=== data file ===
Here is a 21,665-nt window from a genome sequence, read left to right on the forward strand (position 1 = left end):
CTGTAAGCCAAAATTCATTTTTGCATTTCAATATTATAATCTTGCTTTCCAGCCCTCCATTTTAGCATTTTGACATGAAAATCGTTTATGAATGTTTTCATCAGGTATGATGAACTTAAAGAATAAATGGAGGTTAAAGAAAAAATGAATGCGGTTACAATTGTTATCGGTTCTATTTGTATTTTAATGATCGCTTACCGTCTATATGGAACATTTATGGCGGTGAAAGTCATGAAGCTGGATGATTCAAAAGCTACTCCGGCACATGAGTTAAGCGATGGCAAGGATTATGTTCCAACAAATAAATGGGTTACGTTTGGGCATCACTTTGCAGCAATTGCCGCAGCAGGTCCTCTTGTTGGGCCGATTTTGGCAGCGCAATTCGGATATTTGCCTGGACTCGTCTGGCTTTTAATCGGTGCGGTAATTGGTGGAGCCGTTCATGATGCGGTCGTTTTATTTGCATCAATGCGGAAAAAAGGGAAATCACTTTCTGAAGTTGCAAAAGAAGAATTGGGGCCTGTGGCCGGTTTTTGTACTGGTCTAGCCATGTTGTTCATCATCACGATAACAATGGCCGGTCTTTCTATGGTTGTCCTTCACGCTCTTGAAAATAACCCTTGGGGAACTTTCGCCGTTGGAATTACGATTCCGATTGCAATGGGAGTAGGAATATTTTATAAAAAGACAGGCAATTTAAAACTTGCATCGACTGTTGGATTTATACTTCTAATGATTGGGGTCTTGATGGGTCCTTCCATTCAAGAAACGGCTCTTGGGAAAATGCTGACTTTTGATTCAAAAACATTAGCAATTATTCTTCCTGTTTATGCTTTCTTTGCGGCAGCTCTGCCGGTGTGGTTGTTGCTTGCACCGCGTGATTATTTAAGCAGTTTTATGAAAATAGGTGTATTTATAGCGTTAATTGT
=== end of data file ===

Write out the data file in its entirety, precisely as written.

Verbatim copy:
Here is a 21,665-nt window from a genome sequence, read left to right on the forward strand (position 1 = left end):
CTGTAAGCCAAAATTCATTTTTGCATTTCAATATTATAATCTTGCTTTCCAGCCCTCCATTTTAGCATTTTGACATGAAAATCGTTTATGAATGTTTTCATCAGGTATGATGAACTTAAAGAATAAATGGAGGTTAAAGAAAAAATGAATGCGGTTACAATTGTTATCGGTTCTATTTGTATTTTAATGATCGCTTACCGTCTATATGGAACATTTATGGCGGTGAAAGTCATGAAGCTGGATGATTCAAAAGCTACTCCGGCACATGAGTTAAGCGATGGCAAGGATTATGTTCCAACAAATAAATGGGTTACGTTTGGGCATCACTTTGCAGCAATTGCCGCAGCAGGTCCTCTTGTTGGGCCGATTTTGGCAGCGCAATTCGGATATTTGCCTGGACTCGTCTGGCTTTTAATCGGTGCGGTAATTGGTGGAGCCGTTCATGATGCGGTCGTTTTATTTGCATCAATGCGGAAAAAAGGGAAATCACTTTCTGAAGTTGCAAAAGAAGAATTGGGGCCTGTGGCCGGTTTTTGTACTGGTCTAGCCATGTTGTTCATCATCACGATAACAATGGCCGGTCTTTCTATGGTTGTCCTTCACGCTCTTGAAAATAACCCTTGGGGAACTTTCGCCGTTGGAATTACGATTCCGATTGCAATGGGAGTAGGAATATTTTATAAAAAGACAGGCAATTTAAAACTTGCATCGACTGTTGGATTTATACTTCTAATGATTGGGGTCTTGATGGGTCCTTCCATTCAAGAAACGGCTCTTGGGAAAATGCTGACTTTTGATTCAAAAACATTAGCAATTATTCTTCCTGTTTATGCTTTCTTTGCGGCAGCTCTGCCGGTGTGGTTGTTGCTTGCACCGCGTGATTATTTAAGCAGTTTTATGAAAATAGGTGTATTTATAGCGTTAATTGT